Harry’s Safety Zone

by Lenora

“Gringotts is the safest place in the world fer anything yeh want ter keep safe — ‘cept maybe Hogwarts.”

Less than 24 hours later, Gringotts was broken into. That should have been our first clue. The very places authorities think are safe are exactly the places where Harry is repeatedly attacked, not because of a lack of security but, like a bank, it becomes a target as soon as it’s public knowledge that the valuables — in this case, Harry — are there.

Before the end of his first year at Hogwarts, he’’s attacked in plain sight on the Quidditch pitch, in the Dark Forest the moment Lord Voldemort finds a second alone with the kid, and again in the Sorcerer’’s Chamber. In the 70s it had been a huge thing for the Potters and Longbottoms to have defied Lord Voldemort three times and lived. Harry made three in less than a year as soon as he moved to this so-called safe place.

Hogwarts doesn’’t get any safer when Umbridge moves in. McGonagall warning him about how dangerous she is would have been comical if it hadn’’t been for the circumstances. Clearly she’;s the naïve one. Black’’s statement about the world not being divided into good people and Death Eaters may have been true, but he wasn’’t taking into account by that point Harry had spent hours alone with her — an experience none of the Order members had — but Black refused to take this into account. In a way, Harry was almost telling him without telling him. It was a cry for help but Black missed it, refused to read between the lines. For all their struggles to keep Harry from being expelled, he would have been better off away from the school, in hiding, living under an assumed name with Lupin as his tutor.

Take Number Four Privet Drive. What’’s the sense of strengthening Lily’’s protection spell if he’’s starved to death or his skull is bashed in by one of Petunia’’s flying frying pans? Her methods may not be as fancy as Lord Voldemort’’s, but they’’ll kill him just as dead. The cloaked and undercover guardians would be better off watching him from inside the house than outside.

Hogsmeade, on the other hand, is supposedly unsafe. But consider the events of Oct. 31. The first Hogsmeade weekend of the year, Black, who, as a former student would have known about them, attempted to break into the tower where Harry lives. First thing Nov. 1 the school staff should have rethought their strategy. Keep in mind they not only believe Black is still the bad guy and Scabbers is still a rat, but also that Harry is still the target. It would appear that Black knew not only that it was Hogsmeade weekend and the campus would be relatively deserted, but also that Harry would still be there alone and NOT hanging out with his friends. I’’ve heard people describe his trips to Hogsmeade as reckless and dangerous but I would argue that he was safer there particularly because he wasn’’t supposed to be.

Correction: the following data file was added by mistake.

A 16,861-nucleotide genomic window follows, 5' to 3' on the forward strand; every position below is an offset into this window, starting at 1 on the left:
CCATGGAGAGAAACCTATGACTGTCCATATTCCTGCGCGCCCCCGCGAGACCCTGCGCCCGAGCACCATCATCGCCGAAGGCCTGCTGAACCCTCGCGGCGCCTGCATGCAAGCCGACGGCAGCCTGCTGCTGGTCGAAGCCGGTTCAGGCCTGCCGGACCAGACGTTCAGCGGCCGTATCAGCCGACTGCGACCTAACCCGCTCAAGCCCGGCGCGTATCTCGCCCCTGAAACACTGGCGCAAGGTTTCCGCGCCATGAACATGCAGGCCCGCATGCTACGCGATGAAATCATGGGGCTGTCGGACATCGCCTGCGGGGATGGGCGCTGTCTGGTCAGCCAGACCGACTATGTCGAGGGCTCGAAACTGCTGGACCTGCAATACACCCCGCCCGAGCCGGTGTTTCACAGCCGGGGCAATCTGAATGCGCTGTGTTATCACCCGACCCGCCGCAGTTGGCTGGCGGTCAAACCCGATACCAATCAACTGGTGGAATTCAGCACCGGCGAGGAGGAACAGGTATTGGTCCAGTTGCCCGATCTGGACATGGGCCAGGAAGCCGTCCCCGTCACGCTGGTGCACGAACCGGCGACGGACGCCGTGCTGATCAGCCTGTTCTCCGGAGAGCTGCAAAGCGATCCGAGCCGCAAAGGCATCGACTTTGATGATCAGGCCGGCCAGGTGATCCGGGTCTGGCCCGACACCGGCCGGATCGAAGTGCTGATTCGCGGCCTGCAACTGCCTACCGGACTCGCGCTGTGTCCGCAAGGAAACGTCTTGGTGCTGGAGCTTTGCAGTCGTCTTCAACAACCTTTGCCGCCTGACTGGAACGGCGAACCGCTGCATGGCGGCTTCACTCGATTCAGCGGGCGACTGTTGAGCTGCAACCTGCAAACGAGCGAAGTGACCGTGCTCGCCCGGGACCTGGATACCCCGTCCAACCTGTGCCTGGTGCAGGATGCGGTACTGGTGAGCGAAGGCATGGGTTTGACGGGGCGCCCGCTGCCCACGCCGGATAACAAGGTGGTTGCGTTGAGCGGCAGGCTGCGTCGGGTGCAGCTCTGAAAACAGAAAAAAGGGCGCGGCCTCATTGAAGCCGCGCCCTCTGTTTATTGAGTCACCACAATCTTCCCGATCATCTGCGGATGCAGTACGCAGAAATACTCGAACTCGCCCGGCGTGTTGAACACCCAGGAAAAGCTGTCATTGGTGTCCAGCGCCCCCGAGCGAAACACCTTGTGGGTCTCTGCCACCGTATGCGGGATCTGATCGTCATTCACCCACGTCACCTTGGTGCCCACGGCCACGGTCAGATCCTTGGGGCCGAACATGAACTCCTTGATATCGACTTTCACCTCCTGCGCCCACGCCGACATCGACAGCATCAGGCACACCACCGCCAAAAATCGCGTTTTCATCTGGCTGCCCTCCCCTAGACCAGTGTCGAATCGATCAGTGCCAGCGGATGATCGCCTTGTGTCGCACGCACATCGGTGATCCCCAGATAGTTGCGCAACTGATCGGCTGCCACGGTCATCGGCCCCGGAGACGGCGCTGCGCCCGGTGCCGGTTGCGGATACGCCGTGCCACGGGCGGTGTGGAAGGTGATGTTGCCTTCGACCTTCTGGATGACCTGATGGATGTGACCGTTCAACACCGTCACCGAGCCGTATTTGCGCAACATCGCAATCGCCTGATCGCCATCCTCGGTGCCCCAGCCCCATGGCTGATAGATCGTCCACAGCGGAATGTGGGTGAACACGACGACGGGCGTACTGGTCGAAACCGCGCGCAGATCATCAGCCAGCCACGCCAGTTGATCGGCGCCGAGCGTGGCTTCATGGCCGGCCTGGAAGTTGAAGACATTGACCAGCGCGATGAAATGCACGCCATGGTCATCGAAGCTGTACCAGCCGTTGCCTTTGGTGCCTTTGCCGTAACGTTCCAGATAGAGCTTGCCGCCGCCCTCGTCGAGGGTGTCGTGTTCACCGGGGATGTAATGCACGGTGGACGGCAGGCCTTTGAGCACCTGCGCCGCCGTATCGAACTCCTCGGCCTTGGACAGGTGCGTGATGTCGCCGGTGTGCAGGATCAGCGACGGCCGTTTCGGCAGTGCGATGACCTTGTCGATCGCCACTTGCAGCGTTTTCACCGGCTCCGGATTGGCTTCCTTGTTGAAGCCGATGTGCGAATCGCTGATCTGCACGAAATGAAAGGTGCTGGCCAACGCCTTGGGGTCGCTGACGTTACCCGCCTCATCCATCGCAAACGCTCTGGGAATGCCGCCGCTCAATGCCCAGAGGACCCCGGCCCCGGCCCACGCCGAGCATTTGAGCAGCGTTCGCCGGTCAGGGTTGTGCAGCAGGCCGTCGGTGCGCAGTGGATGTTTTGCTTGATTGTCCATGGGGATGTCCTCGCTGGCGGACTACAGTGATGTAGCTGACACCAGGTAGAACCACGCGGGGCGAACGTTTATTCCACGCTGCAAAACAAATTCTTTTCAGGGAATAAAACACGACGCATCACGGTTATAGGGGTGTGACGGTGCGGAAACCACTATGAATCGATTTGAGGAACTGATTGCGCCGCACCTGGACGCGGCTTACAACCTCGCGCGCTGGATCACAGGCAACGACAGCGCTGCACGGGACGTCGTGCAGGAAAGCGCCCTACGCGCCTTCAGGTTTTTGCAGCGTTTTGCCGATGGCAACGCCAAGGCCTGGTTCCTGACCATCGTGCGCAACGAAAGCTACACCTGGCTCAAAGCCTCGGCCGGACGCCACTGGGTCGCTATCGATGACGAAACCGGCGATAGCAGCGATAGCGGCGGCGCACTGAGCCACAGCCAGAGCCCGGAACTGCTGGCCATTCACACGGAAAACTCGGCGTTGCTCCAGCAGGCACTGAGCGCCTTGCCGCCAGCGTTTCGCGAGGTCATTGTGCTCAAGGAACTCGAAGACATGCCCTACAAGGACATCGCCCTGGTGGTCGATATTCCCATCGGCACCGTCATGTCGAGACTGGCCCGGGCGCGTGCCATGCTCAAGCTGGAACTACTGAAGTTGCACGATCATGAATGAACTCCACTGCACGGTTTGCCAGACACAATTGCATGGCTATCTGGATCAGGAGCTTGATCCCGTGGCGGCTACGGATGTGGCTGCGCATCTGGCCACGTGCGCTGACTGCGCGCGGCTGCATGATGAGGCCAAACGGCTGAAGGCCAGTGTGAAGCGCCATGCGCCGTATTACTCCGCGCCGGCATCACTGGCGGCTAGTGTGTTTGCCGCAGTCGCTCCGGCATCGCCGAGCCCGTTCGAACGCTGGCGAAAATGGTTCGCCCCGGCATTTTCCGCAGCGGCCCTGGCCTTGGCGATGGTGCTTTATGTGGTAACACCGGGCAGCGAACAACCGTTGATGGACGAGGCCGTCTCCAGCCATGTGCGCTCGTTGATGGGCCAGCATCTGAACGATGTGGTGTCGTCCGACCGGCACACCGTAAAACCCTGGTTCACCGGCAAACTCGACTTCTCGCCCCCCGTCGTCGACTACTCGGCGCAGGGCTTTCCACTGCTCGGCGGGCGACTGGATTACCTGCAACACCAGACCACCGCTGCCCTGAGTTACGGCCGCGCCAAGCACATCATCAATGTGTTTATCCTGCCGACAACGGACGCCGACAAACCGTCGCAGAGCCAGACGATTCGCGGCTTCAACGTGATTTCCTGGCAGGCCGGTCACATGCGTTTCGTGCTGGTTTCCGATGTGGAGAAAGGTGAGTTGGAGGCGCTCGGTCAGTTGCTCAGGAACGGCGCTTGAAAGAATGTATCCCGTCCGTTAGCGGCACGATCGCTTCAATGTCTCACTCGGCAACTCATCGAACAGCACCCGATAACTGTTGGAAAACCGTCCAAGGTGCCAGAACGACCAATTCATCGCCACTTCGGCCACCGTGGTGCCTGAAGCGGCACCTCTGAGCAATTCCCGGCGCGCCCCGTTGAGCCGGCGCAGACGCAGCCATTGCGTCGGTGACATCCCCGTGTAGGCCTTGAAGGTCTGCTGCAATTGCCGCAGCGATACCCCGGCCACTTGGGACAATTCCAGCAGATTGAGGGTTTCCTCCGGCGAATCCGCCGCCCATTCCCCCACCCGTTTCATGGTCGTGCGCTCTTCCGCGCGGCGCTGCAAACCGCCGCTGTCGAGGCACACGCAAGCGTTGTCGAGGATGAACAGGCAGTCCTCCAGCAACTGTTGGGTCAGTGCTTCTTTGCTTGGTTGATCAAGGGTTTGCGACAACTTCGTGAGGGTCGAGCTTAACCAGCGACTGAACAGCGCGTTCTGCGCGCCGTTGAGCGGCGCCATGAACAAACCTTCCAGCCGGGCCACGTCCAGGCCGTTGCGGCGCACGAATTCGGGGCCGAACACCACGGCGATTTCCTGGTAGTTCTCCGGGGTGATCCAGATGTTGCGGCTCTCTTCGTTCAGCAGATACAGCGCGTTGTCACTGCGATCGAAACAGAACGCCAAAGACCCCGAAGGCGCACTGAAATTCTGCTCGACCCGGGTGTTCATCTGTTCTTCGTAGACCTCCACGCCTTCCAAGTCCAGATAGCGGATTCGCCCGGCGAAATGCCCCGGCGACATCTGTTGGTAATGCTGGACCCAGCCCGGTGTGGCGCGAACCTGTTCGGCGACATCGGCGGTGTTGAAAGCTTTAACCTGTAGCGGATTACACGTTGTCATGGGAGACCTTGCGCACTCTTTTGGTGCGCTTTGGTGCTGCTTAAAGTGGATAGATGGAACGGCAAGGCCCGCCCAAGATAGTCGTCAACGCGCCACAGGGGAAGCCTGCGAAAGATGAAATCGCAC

At some point, Dumbledore, through all his spying, clearly figured out what was going on and came to the same conclusion without saying anything to anyone about it. When is uncertain, but obviously by February Snape must have reported what Malfoy saw and Dumbledore chose to do nothing. Apparently he thought Harry would relax too much if he made it official and that keeping it illegal would ensure Harry would keep the cloak over his head. Knowledge, however, is power, and to keep Harry ignorant is to send him in blind. By the end of OotP Dumbledore finally realized this and admitted to himself that he can’t protect Harry all of the time and keeping him in the dark was unwise.

Ultimately, Harry is the target and will always be the one portkeyed to the cemetery, attacked in the forest, jinxed on the Quidditch pitch, and lured to the DoM. Preparing Harry for all of this involves a lot more than giving him an Invisibility Cloak, room to explore, and Occlumency lessons. It means telling him what the BLEEP is going on. It means sitting him down, looking him in the eye, and having the tough conversations. Something parents and guardians so frequently have no stomach for.

It seems common to interpret OotP as a story about teen angst but I think Harry does a pretty good job of keeping his jealousy of Ron and feelings for Cho from taking over. The real angst comes with things Lord Voldemort and Umbridge related which is hardly typical teen angst but real, true suffering. It’’s really shameful the things that Dumbledore left him on his own to figure out and I think the real moral lesson of the book was not directed at kids. Instead, with adults from Dumbledore and Molly Weasley overprotecting him, to Black and McGonagall telling Harry about Umbridge rather than asking, the adults in this book are portrayed as harming Harry more than helping. Dumbledore’s frequently overlooked statement about the young never having been old but the old too often forgetting what it was like to be young, brings it all together nicely. It’s not the responsibility of kids to anticipate things their experience can’t have warned them about, but rather of adults to remember and, without implying that they’re stupid, warn them about things they can’t possibly have seen coming.

Still, if the adults in the story were perfect it wouldn’’t be much of a story. A tale of a perfectly safe wizard named Harry Potter who answers to John Smith and is taught by a werewolf wouldn’’t hold our interest for nearly so long, so a little dramatic irony is required.